This isn’t something I’ve done yet by the way, so consider this my own way of preparing myself for the transition.
So you’ve moved. Perhaps just to a new county, perhaps across the country. But regardless, your new location has made it unlikely that you’ll be able to easily see your favorite hair stylist again for quite some time. You tend to know your own hair’s schedule (when you need touch-ups, when you crave new color, when your ends need a trim or full-on chop), so you’ve got a basic idea of when you’ll be needing your next appointment. But are you going to book yourself for just any salon? The first one you see in your new hometown? Hopefully not. You could try that, but one of the last things I’m willing to take a shot in the dark for is my hair. I mean, really.
So are there any steps to be made that can make the search for a new stylist as successful as possible? I would say yes. Ultimately, you can’t really tell what a hairdresser will do to your hair until that last mist of hairspray has been applied so there is inevitably some risk involved, but hey, that’s life. In short, this is about minimizing risk, but I would say to not look at it that way. This could be the start of a new and beautiful relationship!
Step 1- Define your expectations.
Before you go hunting for a great stylist, you have to know exactly what you would like during that first appointment.
You know those times when you’ve found yourself really disappointed in someone, but it turns out it was your un-communicated expectations that let you down more than the person? In my opinion, this can happen easily with hair. You came into the salon with this vague idea of what you wanted, presented some very vague ideas to the stylist, and boom- a haircut that you hate, for whatever vague reason that you can’t articulate (because articulation appears to be a problem for you).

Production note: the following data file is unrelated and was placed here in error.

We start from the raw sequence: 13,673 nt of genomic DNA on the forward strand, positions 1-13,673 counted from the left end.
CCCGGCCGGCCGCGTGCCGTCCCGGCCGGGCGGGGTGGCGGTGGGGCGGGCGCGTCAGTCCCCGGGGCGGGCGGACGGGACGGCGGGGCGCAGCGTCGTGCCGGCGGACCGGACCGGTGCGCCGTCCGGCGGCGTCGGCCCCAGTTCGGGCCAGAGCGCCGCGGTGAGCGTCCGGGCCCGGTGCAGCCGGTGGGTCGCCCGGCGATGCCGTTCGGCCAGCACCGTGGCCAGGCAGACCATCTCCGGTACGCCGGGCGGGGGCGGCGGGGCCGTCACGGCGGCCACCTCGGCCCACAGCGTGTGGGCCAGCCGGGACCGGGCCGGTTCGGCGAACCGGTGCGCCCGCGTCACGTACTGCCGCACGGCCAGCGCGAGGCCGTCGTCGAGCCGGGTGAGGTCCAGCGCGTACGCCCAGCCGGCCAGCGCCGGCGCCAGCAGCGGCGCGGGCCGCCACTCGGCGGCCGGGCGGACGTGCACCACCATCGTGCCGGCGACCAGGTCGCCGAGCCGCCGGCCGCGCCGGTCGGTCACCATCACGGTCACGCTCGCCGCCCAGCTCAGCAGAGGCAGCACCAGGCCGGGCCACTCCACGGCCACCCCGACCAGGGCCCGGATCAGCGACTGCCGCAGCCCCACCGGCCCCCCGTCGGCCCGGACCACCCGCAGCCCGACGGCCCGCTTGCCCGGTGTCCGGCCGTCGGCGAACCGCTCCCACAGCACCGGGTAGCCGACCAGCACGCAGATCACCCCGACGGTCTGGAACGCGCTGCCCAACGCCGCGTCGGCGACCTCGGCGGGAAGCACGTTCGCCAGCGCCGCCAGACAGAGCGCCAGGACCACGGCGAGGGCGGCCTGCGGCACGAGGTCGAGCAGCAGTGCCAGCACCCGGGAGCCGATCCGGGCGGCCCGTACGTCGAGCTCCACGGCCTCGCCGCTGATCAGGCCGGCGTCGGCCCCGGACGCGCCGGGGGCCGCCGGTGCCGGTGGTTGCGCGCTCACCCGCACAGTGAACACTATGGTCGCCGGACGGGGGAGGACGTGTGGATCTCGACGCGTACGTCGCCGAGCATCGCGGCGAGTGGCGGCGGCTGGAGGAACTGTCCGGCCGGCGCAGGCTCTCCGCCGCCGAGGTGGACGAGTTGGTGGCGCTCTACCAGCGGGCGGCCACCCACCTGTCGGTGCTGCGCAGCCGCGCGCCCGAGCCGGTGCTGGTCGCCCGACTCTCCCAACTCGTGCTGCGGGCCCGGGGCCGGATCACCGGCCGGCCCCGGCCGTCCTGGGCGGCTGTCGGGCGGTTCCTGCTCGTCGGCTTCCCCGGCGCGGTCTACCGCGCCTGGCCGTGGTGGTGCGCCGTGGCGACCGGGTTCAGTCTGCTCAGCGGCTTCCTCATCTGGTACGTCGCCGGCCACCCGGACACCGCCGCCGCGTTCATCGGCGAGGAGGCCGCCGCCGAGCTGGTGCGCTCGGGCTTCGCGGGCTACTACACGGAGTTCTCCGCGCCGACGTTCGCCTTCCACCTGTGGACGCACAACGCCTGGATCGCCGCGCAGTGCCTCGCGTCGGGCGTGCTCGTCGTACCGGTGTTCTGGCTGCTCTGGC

Now let me ask you- Did you even really know what you wanted in the first place? Were you perfectly clear to the stylist about your desires? As it is in most relationships, it never works out really well when we leave it to the other party to guess what we want. So be clear! If you’re asking for bangs, be sure to specify if you hate angled bangs. If you’re going for an ice blonde shade like Michelle Williams in those Louis Vuitton ads, how about bringing in one of those ads to show the stylist?!
Additionally, be clear about any expectations regarding the appointment itself. Need to be done in 2 hours? Say so before the appointment begins or is even booked. Refuse to have your hair cut by a razor? Specify before the booking. And while I’ve never done one of these myself, it may be worth having a consultation appointment first if the stylist offers.
Bottom line- Your clearest expectations can and should be determined before you sit your fanny in any stylist’s chair. You don’t know this person, but they don’t know you either. Unless you really don’t care what happens to hair and you’re ready for anything from Kylie Jenner’s cousin It extensions to Sinead O’Connor, it’s on you to determine exactly what it is you want and it’s on you to communicate it using every tactic in the book from verbals to visuals, from “Don’t do this” to “I’d love this”. If you find that you’d made every effort to communicate “Jennifer Lawrence circa 2013” and you still wound up looking like “Alec Baldwin circa Now”, well, let them know how you feel, point out the discrepancies, pay the bill perhaps without a tip, and yippee ki yay your way outta there with no plans to return.